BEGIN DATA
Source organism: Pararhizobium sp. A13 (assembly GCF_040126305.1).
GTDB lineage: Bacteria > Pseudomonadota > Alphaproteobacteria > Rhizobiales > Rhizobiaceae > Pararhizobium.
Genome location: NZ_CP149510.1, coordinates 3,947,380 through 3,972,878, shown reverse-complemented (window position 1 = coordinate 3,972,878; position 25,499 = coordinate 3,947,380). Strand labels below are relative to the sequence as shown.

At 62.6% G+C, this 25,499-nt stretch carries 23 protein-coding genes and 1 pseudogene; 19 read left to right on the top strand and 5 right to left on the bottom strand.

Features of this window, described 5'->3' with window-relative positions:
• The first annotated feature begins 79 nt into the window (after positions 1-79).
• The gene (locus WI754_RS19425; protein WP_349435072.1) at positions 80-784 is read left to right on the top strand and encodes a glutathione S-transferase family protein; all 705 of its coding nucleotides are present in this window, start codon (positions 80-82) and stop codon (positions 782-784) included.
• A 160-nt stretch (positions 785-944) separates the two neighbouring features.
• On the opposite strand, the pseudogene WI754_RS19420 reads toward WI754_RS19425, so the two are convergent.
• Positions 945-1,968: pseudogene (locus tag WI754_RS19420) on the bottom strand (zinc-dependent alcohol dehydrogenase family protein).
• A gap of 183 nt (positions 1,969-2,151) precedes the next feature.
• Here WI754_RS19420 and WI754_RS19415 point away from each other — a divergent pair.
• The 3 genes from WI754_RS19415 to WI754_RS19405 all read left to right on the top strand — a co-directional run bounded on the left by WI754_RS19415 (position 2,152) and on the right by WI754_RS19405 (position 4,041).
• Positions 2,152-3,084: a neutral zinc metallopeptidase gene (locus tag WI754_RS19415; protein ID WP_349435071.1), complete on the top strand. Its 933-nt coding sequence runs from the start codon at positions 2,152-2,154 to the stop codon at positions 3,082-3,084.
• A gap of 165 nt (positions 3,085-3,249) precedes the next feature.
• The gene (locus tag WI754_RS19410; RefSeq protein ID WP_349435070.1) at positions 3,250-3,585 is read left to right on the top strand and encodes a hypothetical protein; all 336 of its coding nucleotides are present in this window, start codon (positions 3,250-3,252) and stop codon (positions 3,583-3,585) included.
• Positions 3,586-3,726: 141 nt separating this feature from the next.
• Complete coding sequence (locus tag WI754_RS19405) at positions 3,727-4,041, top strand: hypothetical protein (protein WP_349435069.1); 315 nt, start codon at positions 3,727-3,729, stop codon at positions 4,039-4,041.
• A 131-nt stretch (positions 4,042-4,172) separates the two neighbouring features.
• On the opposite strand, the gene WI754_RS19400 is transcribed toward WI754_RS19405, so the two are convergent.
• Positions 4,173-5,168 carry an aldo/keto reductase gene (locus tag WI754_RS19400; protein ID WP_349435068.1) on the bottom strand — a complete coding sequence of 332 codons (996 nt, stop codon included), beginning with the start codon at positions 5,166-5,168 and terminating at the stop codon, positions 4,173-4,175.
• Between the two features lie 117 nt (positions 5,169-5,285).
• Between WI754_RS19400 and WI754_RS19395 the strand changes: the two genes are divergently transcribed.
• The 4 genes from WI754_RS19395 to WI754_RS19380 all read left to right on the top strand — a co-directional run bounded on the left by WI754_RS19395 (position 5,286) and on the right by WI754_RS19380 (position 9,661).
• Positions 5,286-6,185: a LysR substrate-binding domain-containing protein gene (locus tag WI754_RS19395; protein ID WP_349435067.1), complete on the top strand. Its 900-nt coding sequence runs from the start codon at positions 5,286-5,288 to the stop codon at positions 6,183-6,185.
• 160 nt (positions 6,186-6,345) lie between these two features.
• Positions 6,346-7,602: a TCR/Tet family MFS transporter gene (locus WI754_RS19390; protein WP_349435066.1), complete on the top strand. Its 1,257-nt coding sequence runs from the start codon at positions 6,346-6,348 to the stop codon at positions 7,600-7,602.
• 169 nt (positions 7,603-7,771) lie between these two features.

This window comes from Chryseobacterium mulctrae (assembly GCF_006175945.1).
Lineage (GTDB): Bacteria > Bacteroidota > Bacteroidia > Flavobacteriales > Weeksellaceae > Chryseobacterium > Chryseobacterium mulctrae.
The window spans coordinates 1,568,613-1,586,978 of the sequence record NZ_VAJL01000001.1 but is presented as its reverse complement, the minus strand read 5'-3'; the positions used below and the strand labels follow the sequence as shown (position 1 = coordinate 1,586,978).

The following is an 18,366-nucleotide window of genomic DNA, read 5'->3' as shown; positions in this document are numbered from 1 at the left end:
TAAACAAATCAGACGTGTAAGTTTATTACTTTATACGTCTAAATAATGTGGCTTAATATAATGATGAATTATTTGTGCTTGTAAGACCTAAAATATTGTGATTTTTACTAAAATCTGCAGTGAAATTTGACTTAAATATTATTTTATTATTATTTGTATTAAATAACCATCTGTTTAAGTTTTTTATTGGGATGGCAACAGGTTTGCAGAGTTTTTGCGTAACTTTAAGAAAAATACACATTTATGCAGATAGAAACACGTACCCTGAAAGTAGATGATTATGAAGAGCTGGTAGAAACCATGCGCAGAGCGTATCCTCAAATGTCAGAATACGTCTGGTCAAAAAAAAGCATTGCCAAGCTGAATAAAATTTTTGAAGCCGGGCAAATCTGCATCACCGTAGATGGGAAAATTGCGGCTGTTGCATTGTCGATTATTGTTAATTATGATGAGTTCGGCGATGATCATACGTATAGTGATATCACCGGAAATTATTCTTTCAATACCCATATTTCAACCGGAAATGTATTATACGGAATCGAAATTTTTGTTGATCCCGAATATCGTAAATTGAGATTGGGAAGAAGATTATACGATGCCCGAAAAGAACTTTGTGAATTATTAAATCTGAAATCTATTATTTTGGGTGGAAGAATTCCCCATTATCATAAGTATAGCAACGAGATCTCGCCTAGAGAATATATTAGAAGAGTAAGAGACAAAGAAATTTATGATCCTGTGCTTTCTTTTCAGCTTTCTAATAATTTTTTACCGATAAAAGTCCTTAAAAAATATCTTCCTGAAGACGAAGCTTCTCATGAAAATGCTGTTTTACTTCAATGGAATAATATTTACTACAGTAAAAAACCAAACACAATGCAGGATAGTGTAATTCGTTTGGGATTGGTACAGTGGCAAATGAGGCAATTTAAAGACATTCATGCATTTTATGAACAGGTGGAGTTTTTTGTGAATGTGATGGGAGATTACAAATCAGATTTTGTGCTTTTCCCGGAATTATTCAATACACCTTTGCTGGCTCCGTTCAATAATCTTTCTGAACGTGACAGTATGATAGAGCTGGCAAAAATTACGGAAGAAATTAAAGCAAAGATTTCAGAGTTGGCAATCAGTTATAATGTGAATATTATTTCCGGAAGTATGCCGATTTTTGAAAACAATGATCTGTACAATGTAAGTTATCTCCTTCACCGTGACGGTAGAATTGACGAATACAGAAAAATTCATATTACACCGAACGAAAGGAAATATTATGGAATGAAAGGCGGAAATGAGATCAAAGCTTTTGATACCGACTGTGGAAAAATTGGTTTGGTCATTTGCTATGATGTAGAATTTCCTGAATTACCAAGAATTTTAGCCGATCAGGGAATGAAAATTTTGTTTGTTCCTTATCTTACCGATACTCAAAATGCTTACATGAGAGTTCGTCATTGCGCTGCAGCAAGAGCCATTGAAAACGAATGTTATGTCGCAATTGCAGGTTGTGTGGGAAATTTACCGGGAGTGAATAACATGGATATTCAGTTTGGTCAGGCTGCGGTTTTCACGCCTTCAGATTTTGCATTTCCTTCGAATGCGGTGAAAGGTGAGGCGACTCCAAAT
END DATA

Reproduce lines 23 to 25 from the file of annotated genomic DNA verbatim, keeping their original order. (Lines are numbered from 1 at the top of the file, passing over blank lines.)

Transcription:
• Between WI754_RS19400 and WI754_RS19395 the strand changes: the two genes are divergently transcribed.
• The 4 genes from WI754_RS19395 to WI754_RS19380 all read left to right on the top strand — a co-directional run bounded on the left by WI754_RS19395 (position 5,286) and on the right by WI754_RS19380 (position 9,661).
• Positions 5,286-6,185: a LysR substrate-binding domain-containing protein gene (locus tag WI754_RS19395; protein ID WP_349435067.1), complete on the top strand. Its 900-nt coding sequence runs from the start codon at positions 5,286-5,288 to the stop codon at positions 6,183-6,185.